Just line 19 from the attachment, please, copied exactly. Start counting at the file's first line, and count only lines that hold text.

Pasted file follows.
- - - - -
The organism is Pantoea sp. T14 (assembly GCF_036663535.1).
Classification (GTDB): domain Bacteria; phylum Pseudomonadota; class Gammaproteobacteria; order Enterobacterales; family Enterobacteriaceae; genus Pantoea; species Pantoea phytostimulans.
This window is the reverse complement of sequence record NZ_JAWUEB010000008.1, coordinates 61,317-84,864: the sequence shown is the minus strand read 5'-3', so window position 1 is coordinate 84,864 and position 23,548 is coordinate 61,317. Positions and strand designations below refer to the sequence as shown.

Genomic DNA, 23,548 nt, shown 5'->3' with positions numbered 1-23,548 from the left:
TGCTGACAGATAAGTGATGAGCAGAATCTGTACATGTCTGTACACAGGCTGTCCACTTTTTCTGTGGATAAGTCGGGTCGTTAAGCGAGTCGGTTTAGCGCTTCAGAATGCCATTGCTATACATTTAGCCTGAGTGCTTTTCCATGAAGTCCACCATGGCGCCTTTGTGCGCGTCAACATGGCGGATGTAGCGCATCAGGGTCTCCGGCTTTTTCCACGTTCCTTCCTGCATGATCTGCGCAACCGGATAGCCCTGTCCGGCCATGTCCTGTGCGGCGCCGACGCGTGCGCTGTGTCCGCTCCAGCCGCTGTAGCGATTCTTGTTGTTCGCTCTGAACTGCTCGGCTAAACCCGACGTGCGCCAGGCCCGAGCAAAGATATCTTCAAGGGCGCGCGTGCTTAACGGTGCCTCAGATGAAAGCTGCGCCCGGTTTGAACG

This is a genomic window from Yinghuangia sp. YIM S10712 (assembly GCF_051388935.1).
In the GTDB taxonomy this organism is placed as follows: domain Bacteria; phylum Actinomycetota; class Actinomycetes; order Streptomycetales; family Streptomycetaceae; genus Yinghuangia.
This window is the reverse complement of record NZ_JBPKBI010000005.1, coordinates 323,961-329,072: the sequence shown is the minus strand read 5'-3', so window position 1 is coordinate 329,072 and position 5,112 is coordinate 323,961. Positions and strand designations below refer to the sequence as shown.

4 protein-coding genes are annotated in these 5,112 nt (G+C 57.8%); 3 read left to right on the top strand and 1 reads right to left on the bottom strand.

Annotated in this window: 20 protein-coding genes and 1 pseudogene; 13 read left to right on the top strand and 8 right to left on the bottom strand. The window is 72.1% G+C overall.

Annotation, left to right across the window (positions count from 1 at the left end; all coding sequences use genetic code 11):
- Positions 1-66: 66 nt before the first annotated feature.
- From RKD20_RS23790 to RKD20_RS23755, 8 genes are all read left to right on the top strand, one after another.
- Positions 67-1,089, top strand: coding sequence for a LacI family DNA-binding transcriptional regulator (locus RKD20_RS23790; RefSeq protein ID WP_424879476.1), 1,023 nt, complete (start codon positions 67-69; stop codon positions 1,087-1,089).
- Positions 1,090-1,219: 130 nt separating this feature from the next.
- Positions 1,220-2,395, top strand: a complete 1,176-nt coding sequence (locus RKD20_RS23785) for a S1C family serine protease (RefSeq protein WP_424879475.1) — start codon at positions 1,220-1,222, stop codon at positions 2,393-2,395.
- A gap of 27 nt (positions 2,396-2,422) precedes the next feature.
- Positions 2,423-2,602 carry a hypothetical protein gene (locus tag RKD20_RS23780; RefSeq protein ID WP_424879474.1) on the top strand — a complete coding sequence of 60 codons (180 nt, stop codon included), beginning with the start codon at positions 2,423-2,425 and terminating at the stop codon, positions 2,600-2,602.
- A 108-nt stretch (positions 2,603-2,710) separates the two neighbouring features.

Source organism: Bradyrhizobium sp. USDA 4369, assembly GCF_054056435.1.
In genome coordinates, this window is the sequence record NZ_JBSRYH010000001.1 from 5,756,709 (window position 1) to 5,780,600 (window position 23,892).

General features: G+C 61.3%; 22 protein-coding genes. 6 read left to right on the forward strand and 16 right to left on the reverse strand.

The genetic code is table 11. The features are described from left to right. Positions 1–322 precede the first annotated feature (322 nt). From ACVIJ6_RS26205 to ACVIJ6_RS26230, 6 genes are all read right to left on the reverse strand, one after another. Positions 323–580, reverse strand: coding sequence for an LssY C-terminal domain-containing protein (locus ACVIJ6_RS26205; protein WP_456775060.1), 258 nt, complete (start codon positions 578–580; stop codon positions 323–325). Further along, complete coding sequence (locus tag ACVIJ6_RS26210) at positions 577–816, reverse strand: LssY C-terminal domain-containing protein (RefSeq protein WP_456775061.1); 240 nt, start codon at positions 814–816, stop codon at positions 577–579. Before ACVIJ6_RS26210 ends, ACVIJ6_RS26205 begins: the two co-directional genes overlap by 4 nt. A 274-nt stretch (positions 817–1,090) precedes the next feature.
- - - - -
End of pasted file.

- A 108-nt stretch (positions 2,603-2,710) separates the two neighbouring features.